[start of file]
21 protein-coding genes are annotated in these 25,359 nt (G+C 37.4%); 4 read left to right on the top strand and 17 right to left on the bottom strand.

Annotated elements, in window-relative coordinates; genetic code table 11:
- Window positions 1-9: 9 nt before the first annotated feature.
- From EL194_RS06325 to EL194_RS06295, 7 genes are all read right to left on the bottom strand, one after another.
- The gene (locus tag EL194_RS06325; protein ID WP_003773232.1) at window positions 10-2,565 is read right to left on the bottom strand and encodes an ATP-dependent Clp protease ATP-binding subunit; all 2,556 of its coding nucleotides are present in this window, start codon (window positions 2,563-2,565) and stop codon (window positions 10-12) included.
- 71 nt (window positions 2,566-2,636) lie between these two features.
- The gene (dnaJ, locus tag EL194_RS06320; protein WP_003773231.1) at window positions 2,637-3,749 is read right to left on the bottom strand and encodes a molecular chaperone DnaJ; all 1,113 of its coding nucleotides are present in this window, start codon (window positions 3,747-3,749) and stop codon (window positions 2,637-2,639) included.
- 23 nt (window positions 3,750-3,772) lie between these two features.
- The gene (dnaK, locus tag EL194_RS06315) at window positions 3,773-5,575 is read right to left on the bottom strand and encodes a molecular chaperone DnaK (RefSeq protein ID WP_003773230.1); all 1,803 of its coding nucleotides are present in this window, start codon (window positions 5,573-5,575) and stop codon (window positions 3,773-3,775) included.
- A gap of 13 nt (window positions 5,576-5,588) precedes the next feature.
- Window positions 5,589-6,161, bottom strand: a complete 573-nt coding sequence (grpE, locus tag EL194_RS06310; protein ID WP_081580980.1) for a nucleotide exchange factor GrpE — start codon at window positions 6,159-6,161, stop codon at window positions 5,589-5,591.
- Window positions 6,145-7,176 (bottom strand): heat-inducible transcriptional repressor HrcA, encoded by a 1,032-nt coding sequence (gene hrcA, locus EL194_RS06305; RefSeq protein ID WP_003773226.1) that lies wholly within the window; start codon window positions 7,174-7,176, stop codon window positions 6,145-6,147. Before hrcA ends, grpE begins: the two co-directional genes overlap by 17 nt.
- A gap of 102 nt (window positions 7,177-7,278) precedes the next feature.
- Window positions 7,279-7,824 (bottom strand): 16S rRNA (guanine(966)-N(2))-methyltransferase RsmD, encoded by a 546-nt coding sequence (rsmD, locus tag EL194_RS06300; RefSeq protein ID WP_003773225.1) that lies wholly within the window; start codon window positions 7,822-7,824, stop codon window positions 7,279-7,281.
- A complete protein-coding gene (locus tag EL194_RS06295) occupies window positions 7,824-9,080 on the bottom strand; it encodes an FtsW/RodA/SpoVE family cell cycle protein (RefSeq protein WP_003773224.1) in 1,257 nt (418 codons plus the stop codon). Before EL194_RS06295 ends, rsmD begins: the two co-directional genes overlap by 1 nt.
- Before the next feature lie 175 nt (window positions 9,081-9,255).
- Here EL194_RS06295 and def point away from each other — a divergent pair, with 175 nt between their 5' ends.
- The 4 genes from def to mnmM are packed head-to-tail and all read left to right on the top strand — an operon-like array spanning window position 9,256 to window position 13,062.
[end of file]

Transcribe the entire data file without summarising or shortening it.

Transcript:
21 protein-coding genes are annotated in these 25,359 nt (G+C 37.4%); 4 read left to right on the top strand and 17 right to left on the bottom strand.

Annotated elements, in window-relative coordinates; genetic code table 11:
- Window positions 1-9: 9 nt before the first annotated feature.
- From EL194_RS06325 to EL194_RS06295, 7 genes are all read right to left on the bottom strand, one after another.
- The gene (locus tag EL194_RS06325; protein ID WP_003773232.1) at window positions 10-2,565 is read right to left on the bottom strand and encodes an ATP-dependent Clp protease ATP-binding subunit; all 2,556 of its coding nucleotides are present in this window, start codon (window positions 2,563-2,565) and stop codon (window positions 10-12) included.
- 71 nt (window positions 2,566-2,636) lie between these two features.
- The gene (dnaJ, locus tag EL194_RS06320; protein WP_003773231.1) at window positions 2,637-3,749 is read right to left on the bottom strand and encodes a molecular chaperone DnaJ; all 1,113 of its coding nucleotides are present in this window, start codon (window positions 3,747-3,749) and stop codon (window positions 2,637-2,639) included.
- 23 nt (window positions 3,750-3,772) lie between these two features.
- The gene (dnaK, locus tag EL194_RS06315) at window positions 3,773-5,575 is read right to left on the bottom strand and encodes a molecular chaperone DnaK (RefSeq protein ID WP_003773230.1); all 1,803 of its coding nucleotides are present in this window, start codon (window positions 5,573-5,575) and stop codon (window positions 3,773-3,775) included.
- A gap of 13 nt (window positions 5,576-5,588) precedes the next feature.
- Window positions 5,589-6,161, bottom strand: a complete 573-nt coding sequence (grpE, locus tag EL194_RS06310; protein ID WP_081580980.1) for a nucleotide exchange factor GrpE — start codon at window positions 6,159-6,161, stop codon at window positions 5,589-5,591.
- Window positions 6,145-7,176 (bottom strand): heat-inducible transcriptional repressor HrcA, encoded by a 1,032-nt coding sequence (gene hrcA, locus EL194_RS06305; RefSeq protein ID WP_003773226.1) that lies wholly within the window; start codon window positions 7,174-7,176, stop codon window positions 6,145-6,147. Before hrcA ends, grpE begins: the two co-directional genes overlap by 17 nt.
- A gap of 102 nt (window positions 7,177-7,278) precedes the next feature.
- Window positions 7,279-7,824 (bottom strand): 16S rRNA (guanine(966)-N(2))-methyltransferase RsmD, encoded by a 546-nt coding sequence (rsmD, locus tag EL194_RS06300; RefSeq protein ID WP_003773225.1) that lies wholly within the window; start codon window positions 7,822-7,824, stop codon window positions 7,279-7,281.
- A complete protein-coding gene (locus tag EL194_RS06295) occupies window positions 7,824-9,080 on the bottom strand; it encodes an FtsW/RodA/SpoVE family cell cycle protein (RefSeq protein WP_003773224.1) in 1,257 nt (418 codons plus the stop codon). Before EL194_RS06295 ends, rsmD begins: the two co-directional genes overlap by 1 nt.
- Before the next feature lie 175 nt (window positions 9,081-9,255).
- Here EL194_RS06295 and def point away from each other — a divergent pair, with 175 nt between their 5' ends.
- The 4 genes from def to mnmM are packed head-to-tail and all read left to right on the top strand — an operon-like array spanning window position 9,256 to window position 13,062.